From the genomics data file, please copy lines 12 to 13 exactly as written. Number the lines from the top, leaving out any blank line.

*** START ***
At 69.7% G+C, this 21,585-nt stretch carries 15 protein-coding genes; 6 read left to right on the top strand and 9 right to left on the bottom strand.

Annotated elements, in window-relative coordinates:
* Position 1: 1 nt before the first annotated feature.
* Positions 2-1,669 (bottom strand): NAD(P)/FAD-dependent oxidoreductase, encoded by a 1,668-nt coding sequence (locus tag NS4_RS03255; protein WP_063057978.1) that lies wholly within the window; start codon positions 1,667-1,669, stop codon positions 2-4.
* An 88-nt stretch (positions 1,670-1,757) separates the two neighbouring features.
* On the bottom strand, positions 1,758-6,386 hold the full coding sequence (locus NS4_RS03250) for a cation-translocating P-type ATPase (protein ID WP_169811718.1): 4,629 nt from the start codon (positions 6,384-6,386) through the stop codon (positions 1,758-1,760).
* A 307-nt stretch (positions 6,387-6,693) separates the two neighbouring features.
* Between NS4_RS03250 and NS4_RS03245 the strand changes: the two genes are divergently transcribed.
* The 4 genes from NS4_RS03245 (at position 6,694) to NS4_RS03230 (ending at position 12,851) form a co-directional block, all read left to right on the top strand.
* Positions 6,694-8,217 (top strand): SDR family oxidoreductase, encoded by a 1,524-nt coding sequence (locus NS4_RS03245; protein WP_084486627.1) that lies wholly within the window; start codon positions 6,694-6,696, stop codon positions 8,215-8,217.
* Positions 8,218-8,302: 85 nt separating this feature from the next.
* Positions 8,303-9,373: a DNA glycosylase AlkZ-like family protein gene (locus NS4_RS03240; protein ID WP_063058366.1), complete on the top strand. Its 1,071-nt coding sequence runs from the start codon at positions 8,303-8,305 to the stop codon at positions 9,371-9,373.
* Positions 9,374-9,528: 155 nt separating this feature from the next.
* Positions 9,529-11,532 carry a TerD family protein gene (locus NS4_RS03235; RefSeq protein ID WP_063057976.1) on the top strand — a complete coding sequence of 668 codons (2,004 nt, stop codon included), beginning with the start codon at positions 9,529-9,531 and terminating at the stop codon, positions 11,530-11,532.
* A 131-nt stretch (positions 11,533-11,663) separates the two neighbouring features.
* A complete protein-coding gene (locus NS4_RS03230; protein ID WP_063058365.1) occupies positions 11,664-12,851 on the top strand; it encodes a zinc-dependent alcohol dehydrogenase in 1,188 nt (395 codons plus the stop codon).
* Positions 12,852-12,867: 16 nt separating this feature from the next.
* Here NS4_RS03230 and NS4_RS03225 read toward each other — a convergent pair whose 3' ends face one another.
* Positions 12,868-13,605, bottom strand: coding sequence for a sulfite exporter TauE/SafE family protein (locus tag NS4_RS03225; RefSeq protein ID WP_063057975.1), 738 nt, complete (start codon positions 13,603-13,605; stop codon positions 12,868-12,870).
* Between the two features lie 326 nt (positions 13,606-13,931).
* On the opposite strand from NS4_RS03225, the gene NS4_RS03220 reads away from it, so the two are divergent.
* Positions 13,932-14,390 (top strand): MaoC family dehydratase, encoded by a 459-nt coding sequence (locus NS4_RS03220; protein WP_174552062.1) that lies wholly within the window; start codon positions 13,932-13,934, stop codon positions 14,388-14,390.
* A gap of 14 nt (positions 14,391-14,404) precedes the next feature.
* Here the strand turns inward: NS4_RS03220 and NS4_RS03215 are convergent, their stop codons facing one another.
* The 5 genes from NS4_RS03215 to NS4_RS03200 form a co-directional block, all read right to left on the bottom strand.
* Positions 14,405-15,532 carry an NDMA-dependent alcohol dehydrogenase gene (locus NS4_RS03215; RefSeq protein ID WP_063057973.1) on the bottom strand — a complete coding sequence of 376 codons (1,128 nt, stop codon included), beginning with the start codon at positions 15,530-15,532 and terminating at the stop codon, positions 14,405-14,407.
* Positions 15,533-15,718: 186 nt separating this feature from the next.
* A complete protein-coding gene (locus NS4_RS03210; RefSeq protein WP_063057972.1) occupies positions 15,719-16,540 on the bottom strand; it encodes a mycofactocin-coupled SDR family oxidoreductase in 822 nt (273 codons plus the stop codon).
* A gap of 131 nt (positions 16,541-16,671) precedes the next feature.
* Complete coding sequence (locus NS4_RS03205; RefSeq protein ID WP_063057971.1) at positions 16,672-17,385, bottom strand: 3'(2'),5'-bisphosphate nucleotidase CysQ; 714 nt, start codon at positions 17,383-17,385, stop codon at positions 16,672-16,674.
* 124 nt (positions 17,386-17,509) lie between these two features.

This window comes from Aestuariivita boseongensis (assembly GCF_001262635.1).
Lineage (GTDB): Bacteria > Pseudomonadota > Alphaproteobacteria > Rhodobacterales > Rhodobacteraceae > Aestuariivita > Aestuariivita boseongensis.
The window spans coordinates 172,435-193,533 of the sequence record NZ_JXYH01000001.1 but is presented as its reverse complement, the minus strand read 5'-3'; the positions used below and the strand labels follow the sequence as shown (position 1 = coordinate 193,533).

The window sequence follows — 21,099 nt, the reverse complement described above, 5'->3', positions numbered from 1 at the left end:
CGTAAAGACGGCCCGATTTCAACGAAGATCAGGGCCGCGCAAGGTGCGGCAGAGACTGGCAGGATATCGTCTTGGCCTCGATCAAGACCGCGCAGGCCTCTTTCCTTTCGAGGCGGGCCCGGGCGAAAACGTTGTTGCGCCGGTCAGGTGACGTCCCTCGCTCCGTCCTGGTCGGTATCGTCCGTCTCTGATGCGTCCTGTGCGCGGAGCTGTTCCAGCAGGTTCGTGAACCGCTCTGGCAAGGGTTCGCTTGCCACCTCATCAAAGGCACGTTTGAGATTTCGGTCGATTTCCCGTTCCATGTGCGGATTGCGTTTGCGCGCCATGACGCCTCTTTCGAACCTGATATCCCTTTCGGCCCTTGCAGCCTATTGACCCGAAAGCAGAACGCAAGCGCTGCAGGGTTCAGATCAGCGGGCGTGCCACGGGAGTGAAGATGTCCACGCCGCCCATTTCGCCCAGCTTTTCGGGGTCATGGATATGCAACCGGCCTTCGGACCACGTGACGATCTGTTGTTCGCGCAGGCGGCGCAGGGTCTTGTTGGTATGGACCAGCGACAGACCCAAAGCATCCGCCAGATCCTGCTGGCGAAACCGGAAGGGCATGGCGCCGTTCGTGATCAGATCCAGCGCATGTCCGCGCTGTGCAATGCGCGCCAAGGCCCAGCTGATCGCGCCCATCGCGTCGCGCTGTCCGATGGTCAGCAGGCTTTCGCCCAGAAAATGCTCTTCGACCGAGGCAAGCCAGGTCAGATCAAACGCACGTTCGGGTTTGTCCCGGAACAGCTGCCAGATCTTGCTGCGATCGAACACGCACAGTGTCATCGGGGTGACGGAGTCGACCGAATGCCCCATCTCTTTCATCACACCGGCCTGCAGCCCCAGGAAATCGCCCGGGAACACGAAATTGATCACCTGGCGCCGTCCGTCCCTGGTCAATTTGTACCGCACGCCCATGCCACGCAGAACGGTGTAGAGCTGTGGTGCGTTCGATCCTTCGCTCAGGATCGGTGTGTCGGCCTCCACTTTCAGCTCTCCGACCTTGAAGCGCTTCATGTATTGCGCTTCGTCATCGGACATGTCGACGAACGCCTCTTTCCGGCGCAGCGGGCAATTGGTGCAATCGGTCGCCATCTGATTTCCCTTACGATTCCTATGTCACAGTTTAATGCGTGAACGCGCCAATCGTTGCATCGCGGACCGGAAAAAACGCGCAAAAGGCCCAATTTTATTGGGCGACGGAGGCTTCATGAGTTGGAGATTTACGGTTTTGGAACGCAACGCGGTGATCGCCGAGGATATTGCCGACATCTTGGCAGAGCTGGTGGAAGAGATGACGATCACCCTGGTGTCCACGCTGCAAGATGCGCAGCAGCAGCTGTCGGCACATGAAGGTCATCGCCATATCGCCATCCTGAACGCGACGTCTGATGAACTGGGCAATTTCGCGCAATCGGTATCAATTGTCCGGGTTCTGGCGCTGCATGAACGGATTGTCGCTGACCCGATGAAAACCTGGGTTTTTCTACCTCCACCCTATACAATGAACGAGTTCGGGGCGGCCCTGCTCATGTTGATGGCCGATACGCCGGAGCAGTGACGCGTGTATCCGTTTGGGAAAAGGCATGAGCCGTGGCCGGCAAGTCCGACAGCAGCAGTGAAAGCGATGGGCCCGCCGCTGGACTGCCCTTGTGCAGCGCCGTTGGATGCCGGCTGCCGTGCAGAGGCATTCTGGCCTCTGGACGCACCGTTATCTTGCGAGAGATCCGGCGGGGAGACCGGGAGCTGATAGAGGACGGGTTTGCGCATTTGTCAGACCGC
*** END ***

* Positions 8,303-9,373: a DNA glycosylase AlkZ-like family protein gene (locus NS4_RS03240; protein ID WP_063058366.1), complete on the top strand. Its 1,071-nt coding sequence runs from the start codon at positions 8,303-8,305 to the stop codon at positions 9,371-9,373.
* Positions 9,374-9,528: 155 nt separating this feature from the next.